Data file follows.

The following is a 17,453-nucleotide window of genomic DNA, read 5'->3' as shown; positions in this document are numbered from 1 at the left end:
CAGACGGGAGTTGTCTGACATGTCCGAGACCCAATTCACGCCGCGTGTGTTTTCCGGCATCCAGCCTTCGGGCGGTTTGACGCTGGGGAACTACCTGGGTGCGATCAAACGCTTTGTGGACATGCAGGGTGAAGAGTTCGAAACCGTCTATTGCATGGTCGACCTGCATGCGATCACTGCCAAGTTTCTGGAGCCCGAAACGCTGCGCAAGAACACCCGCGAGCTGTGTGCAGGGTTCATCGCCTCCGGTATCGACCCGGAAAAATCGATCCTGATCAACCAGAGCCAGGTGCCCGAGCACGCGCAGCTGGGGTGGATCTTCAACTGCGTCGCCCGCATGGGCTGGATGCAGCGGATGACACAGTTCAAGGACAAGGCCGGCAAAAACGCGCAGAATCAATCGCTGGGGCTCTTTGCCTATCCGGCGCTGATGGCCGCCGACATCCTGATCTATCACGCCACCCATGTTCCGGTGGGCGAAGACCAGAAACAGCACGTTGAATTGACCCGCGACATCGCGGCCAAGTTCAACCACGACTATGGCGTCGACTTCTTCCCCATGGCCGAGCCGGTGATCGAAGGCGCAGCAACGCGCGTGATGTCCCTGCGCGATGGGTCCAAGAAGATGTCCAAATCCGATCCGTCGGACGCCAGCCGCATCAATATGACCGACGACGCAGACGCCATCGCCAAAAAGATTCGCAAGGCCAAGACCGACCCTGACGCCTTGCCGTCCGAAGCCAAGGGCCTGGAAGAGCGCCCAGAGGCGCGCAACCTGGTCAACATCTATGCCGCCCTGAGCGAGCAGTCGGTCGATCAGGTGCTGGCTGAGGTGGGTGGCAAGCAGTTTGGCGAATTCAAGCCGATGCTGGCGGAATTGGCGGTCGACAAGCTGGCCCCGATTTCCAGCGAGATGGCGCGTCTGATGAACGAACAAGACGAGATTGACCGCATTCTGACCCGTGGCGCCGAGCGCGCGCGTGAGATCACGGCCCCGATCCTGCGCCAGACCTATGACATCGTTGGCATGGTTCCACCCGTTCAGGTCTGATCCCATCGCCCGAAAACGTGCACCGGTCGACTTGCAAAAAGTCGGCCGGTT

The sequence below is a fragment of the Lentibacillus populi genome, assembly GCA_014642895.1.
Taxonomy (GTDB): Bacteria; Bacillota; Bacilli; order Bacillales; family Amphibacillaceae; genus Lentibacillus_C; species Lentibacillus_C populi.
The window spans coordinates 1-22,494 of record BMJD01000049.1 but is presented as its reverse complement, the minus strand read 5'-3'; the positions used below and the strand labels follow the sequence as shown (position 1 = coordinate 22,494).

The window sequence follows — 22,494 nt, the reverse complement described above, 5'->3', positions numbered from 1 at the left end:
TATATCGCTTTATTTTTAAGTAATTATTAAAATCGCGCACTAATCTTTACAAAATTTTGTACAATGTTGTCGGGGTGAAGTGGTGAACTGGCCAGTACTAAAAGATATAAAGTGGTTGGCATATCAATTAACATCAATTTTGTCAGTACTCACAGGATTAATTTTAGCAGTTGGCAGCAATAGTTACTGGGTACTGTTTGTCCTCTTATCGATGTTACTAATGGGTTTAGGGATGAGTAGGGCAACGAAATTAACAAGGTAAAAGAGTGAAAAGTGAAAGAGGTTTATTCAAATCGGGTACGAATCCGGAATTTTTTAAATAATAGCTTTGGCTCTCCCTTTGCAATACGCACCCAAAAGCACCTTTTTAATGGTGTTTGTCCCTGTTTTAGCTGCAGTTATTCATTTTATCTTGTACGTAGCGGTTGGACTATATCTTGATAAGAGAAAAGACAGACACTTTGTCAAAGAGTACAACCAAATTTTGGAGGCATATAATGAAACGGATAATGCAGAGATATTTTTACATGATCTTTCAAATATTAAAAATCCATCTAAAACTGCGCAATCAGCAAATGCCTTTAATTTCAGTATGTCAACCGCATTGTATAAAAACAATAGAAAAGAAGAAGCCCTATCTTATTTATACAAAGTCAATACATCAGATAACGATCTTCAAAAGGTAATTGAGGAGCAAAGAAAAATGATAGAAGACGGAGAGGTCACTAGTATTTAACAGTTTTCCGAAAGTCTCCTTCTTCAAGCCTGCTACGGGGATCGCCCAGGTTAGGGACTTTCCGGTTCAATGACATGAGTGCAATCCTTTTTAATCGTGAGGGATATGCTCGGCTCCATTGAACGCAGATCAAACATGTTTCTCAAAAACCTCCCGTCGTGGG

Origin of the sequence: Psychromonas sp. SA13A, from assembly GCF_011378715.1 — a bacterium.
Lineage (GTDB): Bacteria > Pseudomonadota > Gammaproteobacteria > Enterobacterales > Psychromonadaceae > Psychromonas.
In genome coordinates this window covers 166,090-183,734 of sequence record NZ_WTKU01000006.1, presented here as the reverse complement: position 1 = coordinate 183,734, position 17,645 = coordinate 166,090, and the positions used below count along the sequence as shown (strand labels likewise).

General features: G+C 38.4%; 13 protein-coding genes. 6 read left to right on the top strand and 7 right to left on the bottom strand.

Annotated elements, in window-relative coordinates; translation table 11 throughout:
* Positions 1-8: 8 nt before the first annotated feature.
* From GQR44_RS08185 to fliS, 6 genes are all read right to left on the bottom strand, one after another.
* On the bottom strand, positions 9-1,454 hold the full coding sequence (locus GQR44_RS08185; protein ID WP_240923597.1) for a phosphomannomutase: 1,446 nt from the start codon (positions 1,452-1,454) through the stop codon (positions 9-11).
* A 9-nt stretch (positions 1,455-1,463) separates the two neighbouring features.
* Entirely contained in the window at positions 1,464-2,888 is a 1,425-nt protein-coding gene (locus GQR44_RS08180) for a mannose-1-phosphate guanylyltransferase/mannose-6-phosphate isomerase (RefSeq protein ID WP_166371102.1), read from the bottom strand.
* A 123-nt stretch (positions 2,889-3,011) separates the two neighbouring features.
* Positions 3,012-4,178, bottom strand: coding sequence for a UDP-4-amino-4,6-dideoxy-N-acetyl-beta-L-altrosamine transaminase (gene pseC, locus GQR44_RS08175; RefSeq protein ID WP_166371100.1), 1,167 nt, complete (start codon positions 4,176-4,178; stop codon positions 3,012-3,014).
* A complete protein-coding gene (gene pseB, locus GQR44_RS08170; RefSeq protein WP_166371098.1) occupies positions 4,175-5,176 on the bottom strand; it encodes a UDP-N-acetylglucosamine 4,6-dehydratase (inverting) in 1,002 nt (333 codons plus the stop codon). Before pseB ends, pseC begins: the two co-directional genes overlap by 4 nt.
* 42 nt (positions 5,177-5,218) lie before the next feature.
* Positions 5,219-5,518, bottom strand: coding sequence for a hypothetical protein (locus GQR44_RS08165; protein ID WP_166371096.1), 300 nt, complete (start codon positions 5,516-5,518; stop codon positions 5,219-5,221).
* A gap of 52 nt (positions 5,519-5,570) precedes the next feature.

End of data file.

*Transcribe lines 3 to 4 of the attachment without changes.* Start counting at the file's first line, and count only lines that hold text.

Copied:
The sequence below is a fragment of the Lentibacillus populi genome, assembly GCA_014642895.1.
Taxonomy (GTDB): Bacteria; Bacillota; Bacilli; order Bacillales; family Amphibacillaceae; genus Lentibacillus_C; species Lentibacillus_C populi.